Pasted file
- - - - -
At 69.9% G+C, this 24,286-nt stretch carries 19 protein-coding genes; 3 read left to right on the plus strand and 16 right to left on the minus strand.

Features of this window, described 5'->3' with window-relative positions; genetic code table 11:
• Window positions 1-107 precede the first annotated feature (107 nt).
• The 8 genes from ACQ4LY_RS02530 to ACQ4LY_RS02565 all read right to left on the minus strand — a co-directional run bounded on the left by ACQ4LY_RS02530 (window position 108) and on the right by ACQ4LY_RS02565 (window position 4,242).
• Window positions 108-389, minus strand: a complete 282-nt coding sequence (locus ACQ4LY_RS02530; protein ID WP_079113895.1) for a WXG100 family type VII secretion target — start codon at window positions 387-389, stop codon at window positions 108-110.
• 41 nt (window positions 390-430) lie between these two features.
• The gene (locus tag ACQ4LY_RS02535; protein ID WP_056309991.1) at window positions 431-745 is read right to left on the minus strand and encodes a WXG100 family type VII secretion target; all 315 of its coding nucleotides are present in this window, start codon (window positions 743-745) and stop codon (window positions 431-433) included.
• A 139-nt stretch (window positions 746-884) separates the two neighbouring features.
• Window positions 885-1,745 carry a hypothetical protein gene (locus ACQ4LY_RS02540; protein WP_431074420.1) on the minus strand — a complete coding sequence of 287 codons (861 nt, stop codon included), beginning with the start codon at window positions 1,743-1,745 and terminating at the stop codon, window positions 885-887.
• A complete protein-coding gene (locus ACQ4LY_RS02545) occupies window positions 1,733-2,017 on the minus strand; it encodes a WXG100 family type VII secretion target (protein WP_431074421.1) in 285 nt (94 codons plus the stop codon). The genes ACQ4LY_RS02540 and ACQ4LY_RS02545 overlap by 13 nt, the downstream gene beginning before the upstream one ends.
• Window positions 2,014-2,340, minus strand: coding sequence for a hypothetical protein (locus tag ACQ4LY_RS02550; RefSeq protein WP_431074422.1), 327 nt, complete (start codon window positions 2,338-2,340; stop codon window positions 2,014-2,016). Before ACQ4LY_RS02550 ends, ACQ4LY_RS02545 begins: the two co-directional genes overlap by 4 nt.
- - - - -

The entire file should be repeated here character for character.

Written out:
At 69.9% G+C, this 24,286-nt stretch carries 19 protein-coding genes; 3 read left to right on the plus strand and 16 right to left on the minus strand.

Features of this window, described 5'->3' with window-relative positions; genetic code table 11:
• Window positions 1-107 precede the first annotated feature (107 nt).
• The 8 genes from ACQ4LY_RS02530 to ACQ4LY_RS02565 all read right to left on the minus strand — a co-directional run bounded on the left by ACQ4LY_RS02530 (window position 108) and on the right by ACQ4LY_RS02565 (window position 4,242).
• Window positions 108-389, minus strand: a complete 282-nt coding sequence (locus ACQ4LY_RS02530; protein ID WP_079113895.1) for a WXG100 family type VII secretion target — start codon at window positions 387-389, stop codon at window positions 108-110.
• 41 nt (window positions 390-430) lie between these two features.
• The gene (locus tag ACQ4LY_RS02535; protein ID WP_056309991.1) at window positions 431-745 is read right to left on the minus strand and encodes a WXG100 family type VII secretion target; all 315 of its coding nucleotides are present in this window, start codon (window positions 743-745) and stop codon (window positions 431-433) included.
• A 139-nt stretch (window positions 746-884) separates the two neighbouring features.
• Window positions 885-1,745 carry a hypothetical protein gene (locus ACQ4LY_RS02540; protein WP_431074420.1) on the minus strand — a complete coding sequence of 287 codons (861 nt, stop codon included), beginning with the start codon at window positions 1,743-1,745 and terminating at the stop codon, window positions 885-887.
• A complete protein-coding gene (locus ACQ4LY_RS02545) occupies window positions 1,733-2,017 on the minus strand; it encodes a WXG100 family type VII secretion target (protein WP_431074421.1) in 285 nt (94 codons plus the stop codon). The genes ACQ4LY_RS02540 and ACQ4LY_RS02545 overlap by 13 nt, the downstream gene beginning before the upstream one ends.
• Window positions 2,014-2,340, minus strand: coding sequence for a hypothetical protein (locus tag ACQ4LY_RS02550; RefSeq protein WP_431074422.1), 327 nt, complete (start codon window positions 2,338-2,340; stop codon window positions 2,014-2,016). Before ACQ4LY_RS02550 ends, ACQ4LY_RS02545 begins: the two co-directional genes overlap by 4 nt.